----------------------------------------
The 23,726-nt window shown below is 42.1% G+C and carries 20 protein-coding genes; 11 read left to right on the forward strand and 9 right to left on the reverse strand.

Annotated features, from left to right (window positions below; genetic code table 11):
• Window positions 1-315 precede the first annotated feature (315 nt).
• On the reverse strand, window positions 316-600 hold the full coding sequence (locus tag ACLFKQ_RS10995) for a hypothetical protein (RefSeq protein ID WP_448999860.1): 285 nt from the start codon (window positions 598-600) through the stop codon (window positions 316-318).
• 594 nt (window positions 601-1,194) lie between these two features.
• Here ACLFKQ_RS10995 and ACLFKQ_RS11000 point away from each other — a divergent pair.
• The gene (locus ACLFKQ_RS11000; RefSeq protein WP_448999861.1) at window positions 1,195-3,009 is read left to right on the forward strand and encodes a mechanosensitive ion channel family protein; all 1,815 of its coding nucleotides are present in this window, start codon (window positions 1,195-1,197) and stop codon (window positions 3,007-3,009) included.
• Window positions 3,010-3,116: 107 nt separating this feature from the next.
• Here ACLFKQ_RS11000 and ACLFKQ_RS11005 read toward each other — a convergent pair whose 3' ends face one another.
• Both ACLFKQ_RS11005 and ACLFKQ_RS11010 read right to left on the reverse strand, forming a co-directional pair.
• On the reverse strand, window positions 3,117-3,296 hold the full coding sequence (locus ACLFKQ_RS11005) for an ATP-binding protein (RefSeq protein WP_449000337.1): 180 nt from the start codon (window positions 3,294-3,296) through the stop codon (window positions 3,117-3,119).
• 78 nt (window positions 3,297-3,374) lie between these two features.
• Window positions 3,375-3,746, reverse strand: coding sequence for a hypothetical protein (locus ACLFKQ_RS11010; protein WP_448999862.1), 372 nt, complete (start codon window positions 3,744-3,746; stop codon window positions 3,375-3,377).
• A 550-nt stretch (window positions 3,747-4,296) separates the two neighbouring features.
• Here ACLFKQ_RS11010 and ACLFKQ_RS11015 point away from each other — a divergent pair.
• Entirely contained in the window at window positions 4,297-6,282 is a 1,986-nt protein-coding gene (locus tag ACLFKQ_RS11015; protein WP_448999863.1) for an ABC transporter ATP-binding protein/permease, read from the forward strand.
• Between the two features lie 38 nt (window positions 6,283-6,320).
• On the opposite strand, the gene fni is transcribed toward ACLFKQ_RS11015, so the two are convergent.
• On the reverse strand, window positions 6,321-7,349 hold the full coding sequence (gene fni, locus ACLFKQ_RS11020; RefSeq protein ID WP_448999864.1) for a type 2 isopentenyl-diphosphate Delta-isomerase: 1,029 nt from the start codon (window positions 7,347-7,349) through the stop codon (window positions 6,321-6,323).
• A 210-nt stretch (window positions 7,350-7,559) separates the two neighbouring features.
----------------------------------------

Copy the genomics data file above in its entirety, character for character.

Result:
The 23,726-nt window shown below is 42.1% G+C and carries 20 protein-coding genes; 11 read left to right on the forward strand and 9 right to left on the reverse strand.

Annotated features, from left to right (window positions below; genetic code table 11):
• Window positions 1-315 precede the first annotated feature (315 nt).
• On the reverse strand, window positions 316-600 hold the full coding sequence (locus tag ACLFKQ_RS10995) for a hypothetical protein (RefSeq protein ID WP_448999860.1): 285 nt from the start codon (window positions 598-600) through the stop codon (window positions 316-318).
• 594 nt (window positions 601-1,194) lie between these two features.
• Here ACLFKQ_RS10995 and ACLFKQ_RS11000 point away from each other — a divergent pair.
• The gene (locus ACLFKQ_RS11000; RefSeq protein WP_448999861.1) at window positions 1,195-3,009 is read left to right on the forward strand and encodes a mechanosensitive ion channel family protein; all 1,815 of its coding nucleotides are present in this window, start codon (window positions 1,195-1,197) and stop codon (window positions 3,007-3,009) included.
• Window positions 3,010-3,116: 107 nt separating this feature from the next.
• Here ACLFKQ_RS11000 and ACLFKQ_RS11005 read toward each other — a convergent pair whose 3' ends face one another.
• Both ACLFKQ_RS11005 and ACLFKQ_RS11010 read right to left on the reverse strand, forming a co-directional pair.
• On the reverse strand, window positions 3,117-3,296 hold the full coding sequence (locus ACLFKQ_RS11005) for an ATP-binding protein (RefSeq protein WP_449000337.1): 180 nt from the start codon (window positions 3,294-3,296) through the stop codon (window positions 3,117-3,119).
• 78 nt (window positions 3,297-3,374) lie between these two features.
• Window positions 3,375-3,746, reverse strand: coding sequence for a hypothetical protein (locus ACLFKQ_RS11010; protein WP_448999862.1), 372 nt, complete (start codon window positions 3,744-3,746; stop codon window positions 3,375-3,377).
• A 550-nt stretch (window positions 3,747-4,296) separates the two neighbouring features.
• Here ACLFKQ_RS11010 and ACLFKQ_RS11015 point away from each other — a divergent pair.
• Entirely contained in the window at window positions 4,297-6,282 is a 1,986-nt protein-coding gene (locus tag ACLFKQ_RS11015; protein WP_448999863.1) for an ABC transporter ATP-binding protein/permease, read from the forward strand.
• Between the two features lie 38 nt (window positions 6,283-6,320).
• On the opposite strand, the gene fni is transcribed toward ACLFKQ_RS11015, so the two are convergent.
• On the reverse strand, window positions 6,321-7,349 hold the full coding sequence (gene fni, locus ACLFKQ_RS11020; RefSeq protein ID WP_448999864.1) for a type 2 isopentenyl-diphosphate Delta-isomerase: 1,029 nt from the start codon (window positions 7,347-7,349) through the stop codon (window positions 6,321-6,323).
• A 210-nt stretch (window positions 7,350-7,559) separates the two neighbouring features.